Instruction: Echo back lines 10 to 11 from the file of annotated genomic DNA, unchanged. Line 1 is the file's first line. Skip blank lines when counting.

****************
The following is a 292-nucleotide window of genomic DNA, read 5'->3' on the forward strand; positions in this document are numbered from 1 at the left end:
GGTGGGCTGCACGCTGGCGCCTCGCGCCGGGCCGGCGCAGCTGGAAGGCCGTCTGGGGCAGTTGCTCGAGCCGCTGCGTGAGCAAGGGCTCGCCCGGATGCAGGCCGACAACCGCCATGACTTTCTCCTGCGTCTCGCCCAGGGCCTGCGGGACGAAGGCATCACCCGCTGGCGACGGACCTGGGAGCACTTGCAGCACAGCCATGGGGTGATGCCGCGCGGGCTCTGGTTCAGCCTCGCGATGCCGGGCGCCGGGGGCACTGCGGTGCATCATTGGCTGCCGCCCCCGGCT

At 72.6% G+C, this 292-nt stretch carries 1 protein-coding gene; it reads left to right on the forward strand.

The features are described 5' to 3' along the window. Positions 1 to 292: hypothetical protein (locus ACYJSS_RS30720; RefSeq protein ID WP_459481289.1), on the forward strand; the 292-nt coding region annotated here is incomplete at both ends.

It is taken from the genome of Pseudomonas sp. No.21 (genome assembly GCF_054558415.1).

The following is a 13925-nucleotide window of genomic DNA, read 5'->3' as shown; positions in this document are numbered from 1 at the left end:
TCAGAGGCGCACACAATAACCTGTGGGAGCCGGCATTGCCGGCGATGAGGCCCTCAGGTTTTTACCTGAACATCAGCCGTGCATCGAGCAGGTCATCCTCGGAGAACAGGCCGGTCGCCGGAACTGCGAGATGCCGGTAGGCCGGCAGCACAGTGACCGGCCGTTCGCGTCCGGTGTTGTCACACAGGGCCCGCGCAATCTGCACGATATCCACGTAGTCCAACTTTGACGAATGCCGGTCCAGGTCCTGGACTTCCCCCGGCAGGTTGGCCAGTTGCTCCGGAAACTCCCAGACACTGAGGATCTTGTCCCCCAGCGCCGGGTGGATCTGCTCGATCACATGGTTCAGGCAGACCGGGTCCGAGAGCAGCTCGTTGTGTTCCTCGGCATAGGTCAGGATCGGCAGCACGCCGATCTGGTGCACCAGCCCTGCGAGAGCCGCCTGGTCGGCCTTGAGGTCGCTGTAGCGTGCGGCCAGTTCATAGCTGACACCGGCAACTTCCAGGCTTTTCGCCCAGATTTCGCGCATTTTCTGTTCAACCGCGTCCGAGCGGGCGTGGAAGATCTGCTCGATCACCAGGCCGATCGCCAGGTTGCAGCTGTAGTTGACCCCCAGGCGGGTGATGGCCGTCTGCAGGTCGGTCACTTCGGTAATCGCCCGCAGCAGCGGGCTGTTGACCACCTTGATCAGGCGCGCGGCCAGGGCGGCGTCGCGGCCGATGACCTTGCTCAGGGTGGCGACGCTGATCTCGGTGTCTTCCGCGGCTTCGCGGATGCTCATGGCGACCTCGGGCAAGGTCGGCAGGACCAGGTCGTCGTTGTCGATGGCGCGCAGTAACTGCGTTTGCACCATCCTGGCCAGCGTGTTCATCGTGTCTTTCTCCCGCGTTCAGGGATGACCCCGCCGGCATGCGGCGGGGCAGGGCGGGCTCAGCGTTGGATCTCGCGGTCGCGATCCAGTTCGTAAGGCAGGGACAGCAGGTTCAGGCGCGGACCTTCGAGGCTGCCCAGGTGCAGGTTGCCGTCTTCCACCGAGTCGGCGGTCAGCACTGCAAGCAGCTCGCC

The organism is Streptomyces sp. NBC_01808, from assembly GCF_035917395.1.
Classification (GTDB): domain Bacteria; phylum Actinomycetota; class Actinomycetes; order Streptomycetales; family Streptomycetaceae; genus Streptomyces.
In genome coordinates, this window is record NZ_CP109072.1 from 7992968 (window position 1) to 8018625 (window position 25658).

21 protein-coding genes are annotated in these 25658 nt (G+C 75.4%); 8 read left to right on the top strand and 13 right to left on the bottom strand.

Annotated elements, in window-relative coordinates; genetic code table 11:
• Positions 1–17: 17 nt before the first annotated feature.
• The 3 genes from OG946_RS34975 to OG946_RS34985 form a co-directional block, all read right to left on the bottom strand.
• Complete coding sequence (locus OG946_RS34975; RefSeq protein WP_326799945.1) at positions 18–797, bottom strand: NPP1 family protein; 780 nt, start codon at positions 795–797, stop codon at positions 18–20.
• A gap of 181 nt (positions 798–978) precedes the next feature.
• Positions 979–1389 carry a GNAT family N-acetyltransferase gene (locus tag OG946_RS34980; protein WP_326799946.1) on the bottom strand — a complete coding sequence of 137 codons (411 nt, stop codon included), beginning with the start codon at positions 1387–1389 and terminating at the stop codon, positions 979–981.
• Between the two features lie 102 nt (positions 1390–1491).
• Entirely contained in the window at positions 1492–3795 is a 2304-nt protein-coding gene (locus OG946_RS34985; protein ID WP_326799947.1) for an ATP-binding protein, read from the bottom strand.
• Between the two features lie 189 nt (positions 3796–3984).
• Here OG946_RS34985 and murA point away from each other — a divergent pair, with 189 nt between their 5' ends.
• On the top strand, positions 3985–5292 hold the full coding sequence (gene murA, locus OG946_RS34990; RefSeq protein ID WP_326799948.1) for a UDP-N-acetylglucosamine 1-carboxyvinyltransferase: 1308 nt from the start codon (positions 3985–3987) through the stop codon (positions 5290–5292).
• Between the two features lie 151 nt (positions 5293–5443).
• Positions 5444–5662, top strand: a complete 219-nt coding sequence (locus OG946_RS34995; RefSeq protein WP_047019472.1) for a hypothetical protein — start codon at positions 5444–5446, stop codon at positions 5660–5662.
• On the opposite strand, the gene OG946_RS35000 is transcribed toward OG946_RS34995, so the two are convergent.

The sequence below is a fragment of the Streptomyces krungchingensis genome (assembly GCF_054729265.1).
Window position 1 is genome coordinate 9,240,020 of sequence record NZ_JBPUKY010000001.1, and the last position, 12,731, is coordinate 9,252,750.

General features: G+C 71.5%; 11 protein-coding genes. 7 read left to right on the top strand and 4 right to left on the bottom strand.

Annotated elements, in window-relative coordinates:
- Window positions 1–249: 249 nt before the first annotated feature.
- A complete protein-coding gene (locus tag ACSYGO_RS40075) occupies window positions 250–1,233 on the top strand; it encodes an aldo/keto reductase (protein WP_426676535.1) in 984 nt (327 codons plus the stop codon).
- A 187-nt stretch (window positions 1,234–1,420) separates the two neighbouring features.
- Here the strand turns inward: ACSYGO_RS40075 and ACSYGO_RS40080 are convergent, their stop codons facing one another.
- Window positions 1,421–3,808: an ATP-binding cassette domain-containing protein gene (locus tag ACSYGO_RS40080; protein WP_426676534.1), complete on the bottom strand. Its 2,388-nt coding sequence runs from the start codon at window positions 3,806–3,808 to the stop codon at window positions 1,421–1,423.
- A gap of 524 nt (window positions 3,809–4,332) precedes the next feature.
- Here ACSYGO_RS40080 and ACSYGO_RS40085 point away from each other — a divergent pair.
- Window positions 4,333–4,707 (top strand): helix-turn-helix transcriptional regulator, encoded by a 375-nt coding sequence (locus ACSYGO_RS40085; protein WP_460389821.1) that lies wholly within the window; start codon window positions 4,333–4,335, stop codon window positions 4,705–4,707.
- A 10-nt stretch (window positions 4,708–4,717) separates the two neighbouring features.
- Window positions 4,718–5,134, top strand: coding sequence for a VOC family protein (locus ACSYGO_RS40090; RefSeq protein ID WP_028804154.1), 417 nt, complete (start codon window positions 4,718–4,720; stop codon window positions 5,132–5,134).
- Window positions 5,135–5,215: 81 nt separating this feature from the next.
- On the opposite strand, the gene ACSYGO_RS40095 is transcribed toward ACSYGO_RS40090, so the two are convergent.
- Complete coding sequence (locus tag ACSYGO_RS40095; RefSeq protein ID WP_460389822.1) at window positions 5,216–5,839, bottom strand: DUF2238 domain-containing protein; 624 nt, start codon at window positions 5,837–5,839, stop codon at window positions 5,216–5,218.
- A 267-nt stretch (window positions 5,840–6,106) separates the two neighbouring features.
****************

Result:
In genome coordinates, this window is record NZ_CP109072.1 from 7992968 (window position 1) to 8018625 (window position 25658).

21 protein-coding genes are annotated in these 25658 nt (G+C 75.4%); 8 read left to right on the top strand and 13 right to left on the bottom strand.